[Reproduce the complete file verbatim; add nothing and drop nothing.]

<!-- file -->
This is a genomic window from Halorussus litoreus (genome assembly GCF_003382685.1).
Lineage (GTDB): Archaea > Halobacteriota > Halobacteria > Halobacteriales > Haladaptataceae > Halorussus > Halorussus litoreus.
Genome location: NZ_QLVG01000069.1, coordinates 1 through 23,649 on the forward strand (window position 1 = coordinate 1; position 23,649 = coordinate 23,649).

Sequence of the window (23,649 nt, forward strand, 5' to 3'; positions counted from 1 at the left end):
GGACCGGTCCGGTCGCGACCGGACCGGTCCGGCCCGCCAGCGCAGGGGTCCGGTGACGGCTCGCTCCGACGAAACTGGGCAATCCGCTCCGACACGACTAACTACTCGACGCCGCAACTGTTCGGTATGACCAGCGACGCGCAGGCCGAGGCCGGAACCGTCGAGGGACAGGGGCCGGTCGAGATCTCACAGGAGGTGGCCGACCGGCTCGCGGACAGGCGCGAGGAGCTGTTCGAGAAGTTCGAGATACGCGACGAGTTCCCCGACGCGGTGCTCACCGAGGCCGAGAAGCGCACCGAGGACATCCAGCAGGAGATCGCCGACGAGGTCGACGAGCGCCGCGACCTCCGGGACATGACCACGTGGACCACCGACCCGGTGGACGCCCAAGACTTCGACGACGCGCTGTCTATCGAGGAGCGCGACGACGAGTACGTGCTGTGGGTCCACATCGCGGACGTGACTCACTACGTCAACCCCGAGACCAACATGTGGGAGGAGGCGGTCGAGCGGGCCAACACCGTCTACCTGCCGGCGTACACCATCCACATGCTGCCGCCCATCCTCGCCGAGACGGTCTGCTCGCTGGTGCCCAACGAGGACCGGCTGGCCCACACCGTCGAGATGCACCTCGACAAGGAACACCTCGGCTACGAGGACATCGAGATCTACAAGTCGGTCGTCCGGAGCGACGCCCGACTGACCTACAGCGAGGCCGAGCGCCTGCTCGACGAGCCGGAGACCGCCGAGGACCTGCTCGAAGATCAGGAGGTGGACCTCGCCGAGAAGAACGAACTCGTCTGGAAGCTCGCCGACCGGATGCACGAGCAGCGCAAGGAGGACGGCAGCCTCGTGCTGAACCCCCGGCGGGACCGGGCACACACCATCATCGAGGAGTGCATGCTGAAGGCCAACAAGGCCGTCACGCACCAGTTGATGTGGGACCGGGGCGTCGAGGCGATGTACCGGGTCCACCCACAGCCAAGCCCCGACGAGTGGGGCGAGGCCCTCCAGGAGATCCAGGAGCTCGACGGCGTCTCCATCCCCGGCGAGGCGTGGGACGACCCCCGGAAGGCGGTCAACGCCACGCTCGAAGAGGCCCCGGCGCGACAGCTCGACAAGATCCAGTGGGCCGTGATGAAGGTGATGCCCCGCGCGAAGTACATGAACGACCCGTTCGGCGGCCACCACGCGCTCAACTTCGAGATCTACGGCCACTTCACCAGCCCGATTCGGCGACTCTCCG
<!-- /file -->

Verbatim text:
This is a genomic window from Halorussus litoreus (genome assembly GCF_003382685.1).
Lineage (GTDB): Archaea > Halobacteriota > Halobacteria > Halobacteriales > Haladaptataceae > Halorussus > Halorussus litoreus.
Genome location: NZ_QLVG01000069.1, coordinates 1 through 23,649 on the forward strand (window position 1 = coordinate 1; position 23,649 = coordinate 23,649).

Sequence of the window (23,649 nt, forward strand, 5' to 3'; positions counted from 1 at the left end):
GGACCGGTCCGGTCGCGACCGGACCGGTCCGGCCCGCCAGCGCAGGGGTCCGGTGACGGCTCGCTCCGACGAAACTGGGCAATCCGCTCCGACACGACTAACTACTCGACGCCGCAACTGTTCGGTATGACCAGCGACGCGCAGGCCGAGGCCGGAACCGTCGAGGGACAGGGGCCGGTCGAGATCTCACAGGAGGTGGCCGACCGGCTCGCGGACAGGCGCGAGGAGCTGTTCGAGAAGTTCGAGATACGCGACGAGTTCCCCGACGCGGTGCTCACCGAGGCCGAGAAGCGCACCGAGGACATCCAGCAGGAGATCGCCGACGAGGTCGACGAGCGCCGCGACCTCCGGGACATGACCACGTGGACCACCGACCCGGTGGACGCCCAAGACTTCGACGACGCGCTGTCTATCGAGGAGCGCGACGACGAGTACGTGCTGTGGGTCCACATCGCGGACGTGACTCACTACGTCAACCCCGAGACCAACATGTGGGAGGAGGCGGTCGAGCGGGCCAACACCGTCTACCTGCCGGCGTACACCATCCACATGCTGCCGCCCATCCTCGCCGAGACGGTCTGCTCGCTGGTGCCCAACGAGGACCGGCTGGCCCACACCGTCGAGATGCACCTCGACAAGGAACACCTCGGCTACGAGGACATCGAGATCTACAAGTCGGTCGTCCGGAGCGACGCCCGACTGACCTACAGCGAGGCCGAGCGCCTGCTCGACGAGCCGGAGACCGCCGAGGACCTGCTCGAAGATCAGGAGGTGGACCTCGCCGAGAAGAACGAACTCGTCTGGAAGCTCGCCGACCGGATGCACGAGCAGCGCAAGGAGGACGGCAGCCTCGTGCTGAACCCCCGGCGGGACCGGGCACACACCATCATCGAGGAGTGCATGCTGAAGGCCAACAAGGCCGTCACGCACCAGTTGATGTGGGACCGGGGCGTCGAGGCGATGTACCGGGTCCACCCACAGCCAAGCCCCGACGAGTGGGGCGAGGCCCTCCAGGAGATCCAGGAGCTCGACGGCGTCTCCATCCCCGGCGAGGCGTGGGACGACCCCCGGAAGGCGGTCAACGCCACGCTCGAAGAGGCCCCGGCGCGACAGCTCGACAAGATCCAGTGGGCCGTGATGAAGGTGATGCCCCGCGCGAAGTACATGAACGACCCGTTCGGCGGCCACCACGCGCTCAACTTCGAGATCTACGGCCACTTCACCAGCCCGATTCGGCGACTCTCCG